by Renea Guenther @ReneaGuenther Just as a story thrives on conflict, it also thrives on the tension created by that conflict. Tension creates a sense of unknown and leaves the readers wondering what is going to happen next. It is vital to keeping the story alive in the reader’s mind, and to do so, there… Continue reading How to Use Tension to Keep Your Readers Engaged in the Story
by Renea Guenther @ReneaGuenther Stories thrive on the conflict between the protagonist, the world, and the people in it. It’s what it’s all about, and you can’t have a story without it, or there would be nothing to hold the story together and give it purpose or to entertain our readers. Throughout the story, the… Continue reading How to Develop Your Story’s Conflict to Its Full Potential
by Renea Guenther @ReneaGuenther Whether we know it or not, the events and people around us can affect us in ways we don’t even realize, sometimes motivating actions we normally wouldn’t dream of taking. We act out in anger in the blink of an eye before we even comprehend what made us angry in the… Continue reading What Motivates Your Characters to Take Action?
by Renea Guenther @ReneaGuenther The speed at which we introduce our characters can be crucial to whether readers will remember them or not. If we introduce too many too fast, they might not remember their names, or that they had even been mentioned. Introducing our characters at intervals helps readers remember their defining details and… Continue reading When is the Proper Time to Introduce Our Characters?
by Renea Guenther @ReneaGuenther Nobody makes it through life without touching the lives of others. While the protagonist and antagonist are the life-blood of the story, secondary characters serve their own purpose and need to be as realistic and relatable as the main characters. The easiest way to do this is to give them skills… Continue reading Using Secondary Characters to the Best of Their Abilities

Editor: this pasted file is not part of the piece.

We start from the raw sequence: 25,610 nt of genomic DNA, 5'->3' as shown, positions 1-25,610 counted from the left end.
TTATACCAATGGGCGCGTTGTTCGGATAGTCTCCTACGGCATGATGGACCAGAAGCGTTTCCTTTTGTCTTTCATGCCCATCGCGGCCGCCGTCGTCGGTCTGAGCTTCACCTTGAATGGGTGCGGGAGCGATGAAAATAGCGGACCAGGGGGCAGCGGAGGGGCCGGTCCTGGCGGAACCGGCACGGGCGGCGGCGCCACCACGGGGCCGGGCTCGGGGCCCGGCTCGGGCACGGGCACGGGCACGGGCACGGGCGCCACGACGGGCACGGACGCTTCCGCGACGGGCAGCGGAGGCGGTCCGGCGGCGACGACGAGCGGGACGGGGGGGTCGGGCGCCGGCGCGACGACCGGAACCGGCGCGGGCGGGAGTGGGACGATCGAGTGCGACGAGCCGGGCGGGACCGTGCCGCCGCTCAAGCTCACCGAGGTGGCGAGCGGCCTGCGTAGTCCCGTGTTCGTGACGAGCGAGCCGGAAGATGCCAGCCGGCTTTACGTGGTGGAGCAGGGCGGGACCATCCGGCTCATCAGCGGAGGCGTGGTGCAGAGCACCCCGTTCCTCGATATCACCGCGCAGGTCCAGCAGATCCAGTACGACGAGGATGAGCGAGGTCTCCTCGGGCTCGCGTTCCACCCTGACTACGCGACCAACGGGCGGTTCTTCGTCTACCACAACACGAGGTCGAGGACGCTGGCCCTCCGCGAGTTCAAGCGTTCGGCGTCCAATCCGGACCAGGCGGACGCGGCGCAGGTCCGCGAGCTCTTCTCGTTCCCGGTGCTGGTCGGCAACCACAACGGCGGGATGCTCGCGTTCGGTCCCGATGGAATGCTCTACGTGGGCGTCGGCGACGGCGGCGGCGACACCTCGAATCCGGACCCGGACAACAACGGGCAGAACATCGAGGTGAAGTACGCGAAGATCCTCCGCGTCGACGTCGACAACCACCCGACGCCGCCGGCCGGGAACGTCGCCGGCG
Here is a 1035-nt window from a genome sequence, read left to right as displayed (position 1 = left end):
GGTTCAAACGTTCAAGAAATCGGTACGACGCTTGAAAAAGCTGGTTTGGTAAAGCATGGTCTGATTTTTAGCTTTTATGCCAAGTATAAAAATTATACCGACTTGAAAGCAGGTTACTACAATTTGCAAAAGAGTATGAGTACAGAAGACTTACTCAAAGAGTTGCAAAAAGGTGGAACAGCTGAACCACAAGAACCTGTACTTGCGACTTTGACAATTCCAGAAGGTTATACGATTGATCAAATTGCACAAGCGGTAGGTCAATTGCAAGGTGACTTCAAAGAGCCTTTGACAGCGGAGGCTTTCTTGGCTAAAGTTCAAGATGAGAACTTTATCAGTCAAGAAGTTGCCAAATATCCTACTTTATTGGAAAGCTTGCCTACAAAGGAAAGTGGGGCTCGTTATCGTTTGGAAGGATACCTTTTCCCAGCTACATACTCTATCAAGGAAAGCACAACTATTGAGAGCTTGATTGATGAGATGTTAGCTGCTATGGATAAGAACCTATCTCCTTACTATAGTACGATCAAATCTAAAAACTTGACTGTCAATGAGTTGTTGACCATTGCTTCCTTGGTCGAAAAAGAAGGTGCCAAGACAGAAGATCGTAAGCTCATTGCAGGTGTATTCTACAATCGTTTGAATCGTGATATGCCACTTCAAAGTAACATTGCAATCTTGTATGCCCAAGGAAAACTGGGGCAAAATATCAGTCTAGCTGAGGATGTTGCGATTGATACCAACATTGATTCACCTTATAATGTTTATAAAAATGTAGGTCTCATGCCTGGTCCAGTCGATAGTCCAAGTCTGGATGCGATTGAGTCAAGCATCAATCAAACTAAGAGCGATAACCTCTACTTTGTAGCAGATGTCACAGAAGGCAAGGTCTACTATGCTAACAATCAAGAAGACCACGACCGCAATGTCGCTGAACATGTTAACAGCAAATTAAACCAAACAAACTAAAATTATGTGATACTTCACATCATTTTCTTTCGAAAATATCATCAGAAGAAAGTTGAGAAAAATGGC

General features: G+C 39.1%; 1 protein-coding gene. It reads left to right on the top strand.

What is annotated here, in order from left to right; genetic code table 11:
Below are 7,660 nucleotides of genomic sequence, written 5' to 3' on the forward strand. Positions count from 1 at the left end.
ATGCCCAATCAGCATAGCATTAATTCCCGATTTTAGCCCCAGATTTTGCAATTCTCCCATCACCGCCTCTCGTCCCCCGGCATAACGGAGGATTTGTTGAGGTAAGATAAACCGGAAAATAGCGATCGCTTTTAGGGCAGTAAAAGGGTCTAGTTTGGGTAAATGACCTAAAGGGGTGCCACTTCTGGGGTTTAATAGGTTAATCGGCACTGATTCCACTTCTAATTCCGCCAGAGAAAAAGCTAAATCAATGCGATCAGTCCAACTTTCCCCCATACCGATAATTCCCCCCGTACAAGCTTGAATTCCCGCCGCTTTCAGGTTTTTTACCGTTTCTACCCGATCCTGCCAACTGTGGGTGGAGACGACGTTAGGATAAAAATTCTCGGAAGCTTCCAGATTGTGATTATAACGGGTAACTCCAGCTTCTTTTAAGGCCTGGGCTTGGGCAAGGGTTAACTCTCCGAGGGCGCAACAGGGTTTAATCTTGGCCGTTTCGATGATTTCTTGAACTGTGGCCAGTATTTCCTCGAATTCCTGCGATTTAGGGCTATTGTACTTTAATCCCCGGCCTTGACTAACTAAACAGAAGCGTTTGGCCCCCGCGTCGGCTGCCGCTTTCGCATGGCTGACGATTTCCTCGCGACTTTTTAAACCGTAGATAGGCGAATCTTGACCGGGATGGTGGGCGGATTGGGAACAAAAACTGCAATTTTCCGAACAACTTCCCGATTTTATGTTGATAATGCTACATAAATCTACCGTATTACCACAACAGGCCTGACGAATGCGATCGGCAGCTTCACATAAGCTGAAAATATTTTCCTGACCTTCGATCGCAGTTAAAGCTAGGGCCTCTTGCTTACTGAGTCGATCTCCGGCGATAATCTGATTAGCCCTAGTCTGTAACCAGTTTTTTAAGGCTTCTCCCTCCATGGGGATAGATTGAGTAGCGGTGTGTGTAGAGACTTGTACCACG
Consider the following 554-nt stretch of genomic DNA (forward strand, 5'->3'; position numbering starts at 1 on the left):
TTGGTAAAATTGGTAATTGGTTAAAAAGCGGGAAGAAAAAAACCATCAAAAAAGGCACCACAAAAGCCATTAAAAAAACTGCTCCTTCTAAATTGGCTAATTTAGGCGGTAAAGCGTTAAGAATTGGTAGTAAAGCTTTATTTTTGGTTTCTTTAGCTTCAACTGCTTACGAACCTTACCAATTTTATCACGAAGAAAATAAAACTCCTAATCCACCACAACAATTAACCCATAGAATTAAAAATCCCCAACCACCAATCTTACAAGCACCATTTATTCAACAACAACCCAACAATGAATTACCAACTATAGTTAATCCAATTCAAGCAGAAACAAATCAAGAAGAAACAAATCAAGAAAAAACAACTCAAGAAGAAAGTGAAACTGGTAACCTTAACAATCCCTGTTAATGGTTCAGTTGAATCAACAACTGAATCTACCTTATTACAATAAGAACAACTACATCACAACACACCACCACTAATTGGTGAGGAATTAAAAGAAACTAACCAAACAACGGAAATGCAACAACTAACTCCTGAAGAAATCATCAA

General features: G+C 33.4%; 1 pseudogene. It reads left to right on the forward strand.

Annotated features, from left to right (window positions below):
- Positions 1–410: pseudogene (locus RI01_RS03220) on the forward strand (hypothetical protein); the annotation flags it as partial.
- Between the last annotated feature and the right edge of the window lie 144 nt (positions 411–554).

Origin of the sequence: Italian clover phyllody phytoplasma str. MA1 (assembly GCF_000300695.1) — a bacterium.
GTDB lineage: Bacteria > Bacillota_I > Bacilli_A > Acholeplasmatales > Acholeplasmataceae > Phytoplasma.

by Renea Guenther @ReneaGuenther We can’t have a strong story without a strong antagonist. They are the glue that holds the story together. Without them there would be no conflict, no reason for the protagonist’s involvement. In essence, there would be no story. But to really bring our antagonist to life, we need to make… Continue reading Defining What Makes a Strong Antagonist
by Renea Guenther @ReneaGuenther It’s common for first drafts to be a mess as they’re simply meant for placing the foundations of the story and getting our ideas down. You’ll probably find your first draft falls into one of two categories: character-focused with lots of internalization and little action, or plot-focused with lots of action… Continue reading How to Force Your Protagonist to Take Charge of the Story
by Renea Guenther @ReneaGuenther A story can fall flat when your story does not have the momentum to push the reader forward page by page. A strong narrative drive directs everything in your story toward one point and keeps the plot from wandering and focused in the direction it needs to go. We grab the… Continue reading How to Strengthen Your Narrative Drive
by Renea Guenther @ReneaGuenther Your story’s ending is the final determination of whether the reader will go on to read more of your books or move on to another writer. It’s the point the readers have all been waiting for, where the core conflict ends in a final showdown between the hero and villain. It… Continue reading How to Avoid Weak Endings
by Renea Guenther @ReneaGuenther The middle of a story can be one of the hardest parts to write. It’s easy to spend most of our time perfecting the beginning and end because they are the parts that will decide whether the reader will buy our book or continue to the next one. But it’s easy… Continue reading How to Write a Strong Middle